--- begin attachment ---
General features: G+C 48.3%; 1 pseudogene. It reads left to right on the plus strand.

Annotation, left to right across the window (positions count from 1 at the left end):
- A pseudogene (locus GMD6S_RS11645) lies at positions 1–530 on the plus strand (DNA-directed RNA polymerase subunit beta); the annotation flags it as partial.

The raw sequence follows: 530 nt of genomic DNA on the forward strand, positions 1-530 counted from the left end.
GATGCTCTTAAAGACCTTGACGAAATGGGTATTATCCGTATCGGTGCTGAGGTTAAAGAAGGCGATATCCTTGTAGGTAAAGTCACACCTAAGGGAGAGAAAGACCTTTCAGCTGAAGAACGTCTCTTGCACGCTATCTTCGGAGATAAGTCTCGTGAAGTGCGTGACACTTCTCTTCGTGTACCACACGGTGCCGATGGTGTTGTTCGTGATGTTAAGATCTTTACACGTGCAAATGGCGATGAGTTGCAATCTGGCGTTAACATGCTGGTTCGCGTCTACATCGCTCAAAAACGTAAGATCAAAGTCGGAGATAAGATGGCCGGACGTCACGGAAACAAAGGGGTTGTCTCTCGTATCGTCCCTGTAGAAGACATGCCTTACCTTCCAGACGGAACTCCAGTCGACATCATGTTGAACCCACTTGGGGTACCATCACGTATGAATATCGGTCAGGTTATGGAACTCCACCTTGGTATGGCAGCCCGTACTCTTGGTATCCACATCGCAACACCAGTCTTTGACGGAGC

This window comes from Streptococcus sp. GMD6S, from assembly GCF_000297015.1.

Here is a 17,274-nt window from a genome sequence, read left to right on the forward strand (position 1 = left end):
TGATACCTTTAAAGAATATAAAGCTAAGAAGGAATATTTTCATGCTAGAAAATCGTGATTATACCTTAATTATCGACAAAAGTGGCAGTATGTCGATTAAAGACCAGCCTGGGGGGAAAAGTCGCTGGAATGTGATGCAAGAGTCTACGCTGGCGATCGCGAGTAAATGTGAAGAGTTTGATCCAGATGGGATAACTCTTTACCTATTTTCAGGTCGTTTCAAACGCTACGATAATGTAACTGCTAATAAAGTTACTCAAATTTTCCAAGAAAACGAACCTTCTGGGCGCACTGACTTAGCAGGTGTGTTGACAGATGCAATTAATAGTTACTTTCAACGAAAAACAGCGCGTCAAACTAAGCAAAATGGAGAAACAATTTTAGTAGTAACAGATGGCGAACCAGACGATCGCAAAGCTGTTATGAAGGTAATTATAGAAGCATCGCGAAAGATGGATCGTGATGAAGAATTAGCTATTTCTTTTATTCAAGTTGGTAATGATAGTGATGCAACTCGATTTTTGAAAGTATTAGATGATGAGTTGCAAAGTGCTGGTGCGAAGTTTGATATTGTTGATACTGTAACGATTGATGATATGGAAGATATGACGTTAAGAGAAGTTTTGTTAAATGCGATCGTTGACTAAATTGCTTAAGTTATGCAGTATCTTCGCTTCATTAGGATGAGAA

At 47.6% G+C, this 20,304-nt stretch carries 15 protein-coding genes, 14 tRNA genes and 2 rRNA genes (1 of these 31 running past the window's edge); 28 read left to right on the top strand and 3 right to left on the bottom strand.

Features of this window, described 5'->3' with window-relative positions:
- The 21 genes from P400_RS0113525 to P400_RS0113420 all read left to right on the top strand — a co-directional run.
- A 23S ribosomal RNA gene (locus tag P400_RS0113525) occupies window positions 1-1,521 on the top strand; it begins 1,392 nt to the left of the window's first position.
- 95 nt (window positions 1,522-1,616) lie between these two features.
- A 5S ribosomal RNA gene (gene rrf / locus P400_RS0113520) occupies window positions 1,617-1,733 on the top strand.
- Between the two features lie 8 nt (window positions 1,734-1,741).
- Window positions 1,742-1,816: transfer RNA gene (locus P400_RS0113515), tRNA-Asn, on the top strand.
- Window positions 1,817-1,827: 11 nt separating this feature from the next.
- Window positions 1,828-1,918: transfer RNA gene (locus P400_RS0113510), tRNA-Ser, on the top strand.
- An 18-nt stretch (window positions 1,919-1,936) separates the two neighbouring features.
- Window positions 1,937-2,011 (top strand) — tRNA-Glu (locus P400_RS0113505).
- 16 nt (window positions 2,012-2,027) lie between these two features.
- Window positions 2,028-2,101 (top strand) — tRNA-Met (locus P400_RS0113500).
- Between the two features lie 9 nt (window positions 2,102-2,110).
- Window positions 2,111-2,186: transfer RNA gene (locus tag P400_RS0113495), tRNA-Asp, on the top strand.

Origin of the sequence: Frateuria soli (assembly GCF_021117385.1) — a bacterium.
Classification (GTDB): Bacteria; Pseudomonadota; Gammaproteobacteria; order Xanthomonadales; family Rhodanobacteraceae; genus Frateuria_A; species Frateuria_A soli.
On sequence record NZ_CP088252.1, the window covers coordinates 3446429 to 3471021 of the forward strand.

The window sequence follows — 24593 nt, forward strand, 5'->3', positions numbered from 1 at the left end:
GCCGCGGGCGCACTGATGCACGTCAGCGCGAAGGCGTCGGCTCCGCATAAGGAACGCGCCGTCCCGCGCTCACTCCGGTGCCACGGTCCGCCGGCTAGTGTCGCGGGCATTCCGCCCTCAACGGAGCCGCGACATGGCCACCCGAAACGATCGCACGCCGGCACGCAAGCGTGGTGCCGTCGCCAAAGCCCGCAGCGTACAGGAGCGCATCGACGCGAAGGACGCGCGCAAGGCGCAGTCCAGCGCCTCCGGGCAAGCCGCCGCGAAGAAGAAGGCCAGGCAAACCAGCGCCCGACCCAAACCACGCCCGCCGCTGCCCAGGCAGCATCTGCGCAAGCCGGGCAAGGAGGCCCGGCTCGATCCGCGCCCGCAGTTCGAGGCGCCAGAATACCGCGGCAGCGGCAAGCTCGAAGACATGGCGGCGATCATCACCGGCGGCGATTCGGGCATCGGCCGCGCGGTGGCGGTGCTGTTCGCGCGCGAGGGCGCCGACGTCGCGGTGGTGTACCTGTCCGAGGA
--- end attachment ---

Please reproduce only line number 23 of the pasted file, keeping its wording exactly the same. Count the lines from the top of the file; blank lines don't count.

- Between the two features lie 9 nt (window positions 2,102-2,110).